Relationships

Love Leaves Behind More than Death Can Take

I've been going through Pat's personal items with awe and sadness, knowing that a small part of me missed a huge part of him

The love of my life recently passed away leaving behind an overwhelming collection of CDs, DVDs, pop culture reference books, albums and even 45s from his childhood. It's not all he left, but it's most of it. I've begun the emotionally and physically exhausting task of sifting through Pat's cherished collection, an impressive, sentimental gallery of a life that was very hip, very tuned in. Pat was cool.

Some of his oldest friends came to my house to help me sort and reminisce. After everyone arrived, I plugged in Pat's iPod (something I hadn't been able to do since he died) and we danced to the music that made Pat the happiest—the songs that ushered him out of this life.

We smiled at his eclectic taste: The Knitters, Springsteen, classic Beatles, Patsy Cline. And, with his music as our pulse, we began to fondle his things.

For decades, his stuff represented nothing more to me than an eyesore: needless clutter, garage sale wannabees! He had a closet stacked with albums he'd been moving around for half a century and a wall of CDs and box sets in our den. Rockabilly, rock, jazz, boogie-woogie, swing, blues, opera, classical, punk, comedy recordings and genres I never even heard of all languished in wild harmony on bulging shelves.

The media center in our living room is overstuffed as well; DVDs and box sets stacked three deep with some VHS tapes hidden in the back. I remember how I begged him to weed it all out, a task he could no sooner do than cut off a finger, something I didn't quite understand until now. Instead, the collection continued to grow, like we were living in one of his beloved "Twilight Zone" episodes.

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Now I go through these personal items with awe and sadness that a small part of me missed a huge part of him. I tell his best friend how contrite I am that I never asked him to waltz me through the meaning of each item. He nods sadly.

Pat wasn't a musician, he was more of an impassioned pop culture aficionado. Each box set of TV, film, music and every book represented a precious moment in his life, a gift from his sister, parents, an old girlfriend, even me. My eyes well up as I remember 20 years of holidays watching Pat unwrap these gems and beam with joy, becoming a kid each time. These were the toys of his adulthood. We'd get back to California and listen to or watch his new disc and he'd explain its relevance; either personal, cultural or both.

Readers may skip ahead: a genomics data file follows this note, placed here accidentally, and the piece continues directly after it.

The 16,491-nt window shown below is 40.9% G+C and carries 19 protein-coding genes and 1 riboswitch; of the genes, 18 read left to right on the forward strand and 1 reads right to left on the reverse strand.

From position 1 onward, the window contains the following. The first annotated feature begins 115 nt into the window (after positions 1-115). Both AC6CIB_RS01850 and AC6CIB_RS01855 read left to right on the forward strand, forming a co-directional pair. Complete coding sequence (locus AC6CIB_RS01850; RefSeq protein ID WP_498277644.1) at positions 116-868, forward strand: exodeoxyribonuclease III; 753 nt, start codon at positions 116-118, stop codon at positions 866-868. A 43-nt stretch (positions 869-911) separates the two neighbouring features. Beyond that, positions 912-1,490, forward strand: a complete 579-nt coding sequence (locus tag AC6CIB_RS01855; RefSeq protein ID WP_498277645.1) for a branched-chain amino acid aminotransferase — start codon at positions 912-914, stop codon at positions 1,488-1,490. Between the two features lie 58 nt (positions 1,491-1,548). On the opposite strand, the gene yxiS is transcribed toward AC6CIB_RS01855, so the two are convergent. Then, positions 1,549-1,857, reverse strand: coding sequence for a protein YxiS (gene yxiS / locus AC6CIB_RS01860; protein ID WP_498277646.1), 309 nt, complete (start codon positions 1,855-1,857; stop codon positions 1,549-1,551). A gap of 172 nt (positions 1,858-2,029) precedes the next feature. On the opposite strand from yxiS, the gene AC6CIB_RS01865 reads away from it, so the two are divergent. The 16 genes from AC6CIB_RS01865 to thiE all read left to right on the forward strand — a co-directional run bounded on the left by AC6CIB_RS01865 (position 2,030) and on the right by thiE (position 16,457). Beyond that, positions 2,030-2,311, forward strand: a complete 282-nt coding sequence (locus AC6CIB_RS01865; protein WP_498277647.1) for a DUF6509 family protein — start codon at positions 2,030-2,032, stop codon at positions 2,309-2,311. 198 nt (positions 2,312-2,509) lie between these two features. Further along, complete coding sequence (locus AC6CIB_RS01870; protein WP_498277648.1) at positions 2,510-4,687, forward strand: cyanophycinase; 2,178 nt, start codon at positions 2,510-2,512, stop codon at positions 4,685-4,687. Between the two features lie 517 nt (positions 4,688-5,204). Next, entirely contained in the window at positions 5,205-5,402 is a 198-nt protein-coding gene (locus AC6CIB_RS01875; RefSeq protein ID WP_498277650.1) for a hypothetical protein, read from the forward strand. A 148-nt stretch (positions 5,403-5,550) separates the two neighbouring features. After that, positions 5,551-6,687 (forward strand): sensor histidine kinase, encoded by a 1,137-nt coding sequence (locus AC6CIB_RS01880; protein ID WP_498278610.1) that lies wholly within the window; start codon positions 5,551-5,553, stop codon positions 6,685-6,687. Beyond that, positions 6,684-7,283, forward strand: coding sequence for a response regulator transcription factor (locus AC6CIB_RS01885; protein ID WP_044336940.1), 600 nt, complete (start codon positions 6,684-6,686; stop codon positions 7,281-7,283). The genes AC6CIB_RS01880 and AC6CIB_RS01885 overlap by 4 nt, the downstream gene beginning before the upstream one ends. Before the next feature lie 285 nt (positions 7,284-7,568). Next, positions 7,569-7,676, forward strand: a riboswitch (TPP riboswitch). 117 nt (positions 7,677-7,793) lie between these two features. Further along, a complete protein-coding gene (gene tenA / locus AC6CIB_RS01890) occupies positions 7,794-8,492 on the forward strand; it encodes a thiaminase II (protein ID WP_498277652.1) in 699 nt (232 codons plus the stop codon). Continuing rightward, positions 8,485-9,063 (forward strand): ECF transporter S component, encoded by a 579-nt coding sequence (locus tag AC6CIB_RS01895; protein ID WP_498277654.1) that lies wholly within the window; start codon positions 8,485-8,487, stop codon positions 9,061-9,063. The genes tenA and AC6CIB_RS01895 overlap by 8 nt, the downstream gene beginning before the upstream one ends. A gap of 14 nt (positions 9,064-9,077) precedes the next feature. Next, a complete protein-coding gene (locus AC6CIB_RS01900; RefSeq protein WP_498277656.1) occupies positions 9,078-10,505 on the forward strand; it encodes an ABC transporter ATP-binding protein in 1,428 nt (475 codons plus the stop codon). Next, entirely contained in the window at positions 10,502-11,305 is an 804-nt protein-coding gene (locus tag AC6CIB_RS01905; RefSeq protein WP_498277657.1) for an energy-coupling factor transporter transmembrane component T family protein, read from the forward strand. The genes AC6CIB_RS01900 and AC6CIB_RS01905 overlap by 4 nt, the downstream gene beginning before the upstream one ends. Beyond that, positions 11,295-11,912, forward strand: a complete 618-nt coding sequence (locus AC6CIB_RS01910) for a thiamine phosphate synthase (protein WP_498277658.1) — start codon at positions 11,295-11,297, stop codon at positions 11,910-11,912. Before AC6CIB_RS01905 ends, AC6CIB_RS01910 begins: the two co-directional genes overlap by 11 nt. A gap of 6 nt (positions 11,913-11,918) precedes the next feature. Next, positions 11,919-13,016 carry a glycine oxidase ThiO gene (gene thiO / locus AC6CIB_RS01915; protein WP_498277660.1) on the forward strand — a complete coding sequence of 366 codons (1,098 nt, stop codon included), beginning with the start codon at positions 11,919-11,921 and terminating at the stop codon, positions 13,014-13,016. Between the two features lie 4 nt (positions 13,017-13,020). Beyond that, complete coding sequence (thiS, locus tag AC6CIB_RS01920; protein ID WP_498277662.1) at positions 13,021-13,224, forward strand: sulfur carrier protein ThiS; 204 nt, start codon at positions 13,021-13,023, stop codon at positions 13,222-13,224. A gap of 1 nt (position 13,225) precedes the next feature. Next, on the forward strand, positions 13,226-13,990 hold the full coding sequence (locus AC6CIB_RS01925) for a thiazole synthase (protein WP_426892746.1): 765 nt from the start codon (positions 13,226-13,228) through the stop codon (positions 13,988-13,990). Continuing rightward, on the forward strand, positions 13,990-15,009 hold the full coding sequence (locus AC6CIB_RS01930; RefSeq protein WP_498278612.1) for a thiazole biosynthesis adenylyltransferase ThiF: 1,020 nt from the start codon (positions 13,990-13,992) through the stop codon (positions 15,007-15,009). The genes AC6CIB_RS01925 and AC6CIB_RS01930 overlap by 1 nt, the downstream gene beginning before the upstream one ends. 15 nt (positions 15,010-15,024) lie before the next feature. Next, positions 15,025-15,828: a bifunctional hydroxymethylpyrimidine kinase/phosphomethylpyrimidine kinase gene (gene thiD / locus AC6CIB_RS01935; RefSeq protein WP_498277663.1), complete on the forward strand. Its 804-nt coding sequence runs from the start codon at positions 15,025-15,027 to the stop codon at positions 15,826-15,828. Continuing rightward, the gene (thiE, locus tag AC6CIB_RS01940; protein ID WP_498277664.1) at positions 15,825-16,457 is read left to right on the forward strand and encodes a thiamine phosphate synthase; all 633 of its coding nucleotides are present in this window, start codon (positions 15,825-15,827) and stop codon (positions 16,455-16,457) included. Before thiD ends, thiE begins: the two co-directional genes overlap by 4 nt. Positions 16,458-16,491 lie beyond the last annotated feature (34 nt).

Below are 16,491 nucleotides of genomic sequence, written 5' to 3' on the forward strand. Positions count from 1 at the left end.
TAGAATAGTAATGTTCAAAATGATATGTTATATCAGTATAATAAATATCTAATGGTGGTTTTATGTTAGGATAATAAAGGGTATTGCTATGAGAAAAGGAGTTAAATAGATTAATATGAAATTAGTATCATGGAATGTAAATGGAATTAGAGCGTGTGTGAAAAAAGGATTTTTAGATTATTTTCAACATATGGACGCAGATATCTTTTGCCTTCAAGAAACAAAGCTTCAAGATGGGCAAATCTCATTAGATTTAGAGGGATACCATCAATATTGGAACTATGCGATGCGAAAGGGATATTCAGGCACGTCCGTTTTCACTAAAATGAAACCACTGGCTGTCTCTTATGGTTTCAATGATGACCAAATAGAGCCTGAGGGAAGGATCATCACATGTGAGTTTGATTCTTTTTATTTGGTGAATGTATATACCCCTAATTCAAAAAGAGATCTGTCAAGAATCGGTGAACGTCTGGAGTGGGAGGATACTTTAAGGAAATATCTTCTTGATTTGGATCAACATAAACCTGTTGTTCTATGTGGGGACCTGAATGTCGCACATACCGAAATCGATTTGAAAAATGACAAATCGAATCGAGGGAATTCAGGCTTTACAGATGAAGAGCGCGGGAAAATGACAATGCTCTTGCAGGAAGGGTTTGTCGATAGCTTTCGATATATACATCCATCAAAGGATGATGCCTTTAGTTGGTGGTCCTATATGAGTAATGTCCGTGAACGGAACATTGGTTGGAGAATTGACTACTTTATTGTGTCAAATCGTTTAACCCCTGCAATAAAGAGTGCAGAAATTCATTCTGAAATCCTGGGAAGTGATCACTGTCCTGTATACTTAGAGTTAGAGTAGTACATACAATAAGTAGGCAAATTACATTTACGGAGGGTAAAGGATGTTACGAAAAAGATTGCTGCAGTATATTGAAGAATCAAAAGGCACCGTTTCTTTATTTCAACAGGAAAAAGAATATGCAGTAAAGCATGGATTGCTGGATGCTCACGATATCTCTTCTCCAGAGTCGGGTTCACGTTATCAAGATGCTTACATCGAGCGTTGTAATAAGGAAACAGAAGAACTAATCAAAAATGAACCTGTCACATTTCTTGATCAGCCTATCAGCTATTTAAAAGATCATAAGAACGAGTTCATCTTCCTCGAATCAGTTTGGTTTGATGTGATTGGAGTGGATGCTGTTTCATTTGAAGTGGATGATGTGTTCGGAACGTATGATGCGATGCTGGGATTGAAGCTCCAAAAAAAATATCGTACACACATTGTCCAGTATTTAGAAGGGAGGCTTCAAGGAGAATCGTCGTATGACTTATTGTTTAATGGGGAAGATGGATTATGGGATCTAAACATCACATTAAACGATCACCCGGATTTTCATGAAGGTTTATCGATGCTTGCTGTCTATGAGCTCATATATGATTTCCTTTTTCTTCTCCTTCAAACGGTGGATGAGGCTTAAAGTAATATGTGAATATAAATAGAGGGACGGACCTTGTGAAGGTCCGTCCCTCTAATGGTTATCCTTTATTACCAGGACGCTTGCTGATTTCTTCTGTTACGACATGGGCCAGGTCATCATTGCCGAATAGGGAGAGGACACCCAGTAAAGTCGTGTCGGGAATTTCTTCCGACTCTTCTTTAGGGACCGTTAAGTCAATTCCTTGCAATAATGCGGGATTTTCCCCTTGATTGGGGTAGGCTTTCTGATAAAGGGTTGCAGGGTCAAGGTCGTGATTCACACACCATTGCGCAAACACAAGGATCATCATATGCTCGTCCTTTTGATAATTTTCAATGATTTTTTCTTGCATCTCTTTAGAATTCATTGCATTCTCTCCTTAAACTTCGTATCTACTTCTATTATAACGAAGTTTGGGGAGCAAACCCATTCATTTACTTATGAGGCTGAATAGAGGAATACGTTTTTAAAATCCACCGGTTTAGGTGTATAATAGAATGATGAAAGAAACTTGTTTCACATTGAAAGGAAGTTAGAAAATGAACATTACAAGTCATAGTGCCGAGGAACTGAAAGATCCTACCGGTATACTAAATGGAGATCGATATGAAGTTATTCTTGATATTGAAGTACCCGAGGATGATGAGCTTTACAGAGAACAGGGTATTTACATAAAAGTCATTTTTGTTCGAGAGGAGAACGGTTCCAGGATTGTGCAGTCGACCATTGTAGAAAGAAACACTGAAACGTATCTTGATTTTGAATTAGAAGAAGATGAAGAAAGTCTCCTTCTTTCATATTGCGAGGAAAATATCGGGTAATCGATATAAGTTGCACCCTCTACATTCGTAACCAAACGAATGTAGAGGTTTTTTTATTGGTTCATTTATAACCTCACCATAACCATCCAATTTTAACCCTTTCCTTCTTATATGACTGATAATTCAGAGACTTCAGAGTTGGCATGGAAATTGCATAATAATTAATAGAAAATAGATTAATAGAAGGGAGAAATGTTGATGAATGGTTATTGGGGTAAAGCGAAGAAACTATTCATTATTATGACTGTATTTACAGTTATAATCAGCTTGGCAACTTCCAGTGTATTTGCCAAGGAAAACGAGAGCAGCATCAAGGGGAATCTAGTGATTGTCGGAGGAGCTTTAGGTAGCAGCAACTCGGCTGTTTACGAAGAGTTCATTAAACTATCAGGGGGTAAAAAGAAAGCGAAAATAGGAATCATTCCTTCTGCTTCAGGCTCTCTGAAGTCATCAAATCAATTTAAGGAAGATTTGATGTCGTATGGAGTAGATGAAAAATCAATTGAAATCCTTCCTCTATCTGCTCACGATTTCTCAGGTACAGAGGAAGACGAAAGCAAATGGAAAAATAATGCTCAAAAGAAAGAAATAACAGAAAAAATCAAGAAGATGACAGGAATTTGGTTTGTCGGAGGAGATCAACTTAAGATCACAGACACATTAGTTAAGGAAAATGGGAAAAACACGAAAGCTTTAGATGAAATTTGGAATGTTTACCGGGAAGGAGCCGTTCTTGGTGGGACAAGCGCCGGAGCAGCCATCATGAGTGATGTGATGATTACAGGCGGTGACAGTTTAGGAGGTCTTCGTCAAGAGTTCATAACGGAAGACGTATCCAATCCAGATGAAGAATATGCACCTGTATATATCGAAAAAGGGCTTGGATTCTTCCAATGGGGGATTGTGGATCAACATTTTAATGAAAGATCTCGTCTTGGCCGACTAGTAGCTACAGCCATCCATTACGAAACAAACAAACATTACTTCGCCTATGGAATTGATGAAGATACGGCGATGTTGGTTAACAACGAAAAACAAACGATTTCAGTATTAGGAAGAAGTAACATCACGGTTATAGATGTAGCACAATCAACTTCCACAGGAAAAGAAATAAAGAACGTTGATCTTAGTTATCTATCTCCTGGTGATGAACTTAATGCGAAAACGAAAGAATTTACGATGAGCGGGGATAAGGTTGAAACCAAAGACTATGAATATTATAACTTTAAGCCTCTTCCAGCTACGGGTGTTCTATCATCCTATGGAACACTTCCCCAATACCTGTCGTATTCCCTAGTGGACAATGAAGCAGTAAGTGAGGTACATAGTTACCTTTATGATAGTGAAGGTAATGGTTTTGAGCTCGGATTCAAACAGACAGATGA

He has thousands of items, all categorized, alphabetized and obviously worshipped. He created a system that made it easy to sort through, yet hard to figure out unless you too were a geek.

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I move from room to room, carefully opening a few box sets: "The Complete Sopranos," "The Big Box O' Soul," "Film Noir." In each of them, I feel the gentle man who had done the same dozens of times before me. It's obvious how he coveted each disc or album like an old friend, showing them respect and tenderness.

Everything is still in mint condition, yet I know that he had listened to, watched or read everything in front of me. Books I've taken for granted, even despised a thousand times, now lay before me as his raison d'être, his passion.

How else could he have continually blathered on about the history of pop culture ad infinitum? For one thing, he had a photographic memory. Before there was Google, there was "Ask Pat."

One of the last things I uncover buried in our closet is his very first collection of 45s. A worn, moldy, baby-blue plastic album called "My First Album," clearly from his prepubescent years, which he took the care to move across the country, the 45s still pristine; Elvis, Buddy Holly, the Beatles. I pull them out by the rims like he taught me, but I'm in a hurry, desperate to uncover more.

I called his mother to tell her about this find. Later in that same conversation, she told me that by age 3, he could read record labels. He'd be put on display like a monkey to read the labels for the adults and they'd all gasp. Then, someone would flip the record to try to trick him, thinking he had them memorized, but he'd be able to read the "B" side labels as well. She regaled how he'd ask his parents in baby talk to put on "I'll Never Smile Again" by Sinatra at age 4. Then he'd tell them to turn it over to hear, "What else?" There was never enough music for Pat.

He wept the day Sinatra died, espousing for hours what Frank had meant to the world of music and to him. I was enthralled. His pop culture lectures always moved me, until he wouldn't stop. He could speak for weeks on a single topic and I'd have to roll my eyes up and mime a noose around my neck to get him to shut up.

"Not exactly foreplay," I'd warn. We'd both laugh. But now, I'd give up chocolate for one of his endless elegies.

I will have to part with most of his legacy, which saddens me. But for now, I feel alive listening to the music that made him the man he became. The music I've heard dozens of times before, the score of our lives together.

They say love leaves behind more than death can take. Pat has left me a dance card to life. He's made me fall in love with him all over again. I made a date for later with our favorite movie, "White Heat" starring his idol, James Cagney. But right now, with all the time in the world, I turn up his iPod and I slow dance to Pat.

   
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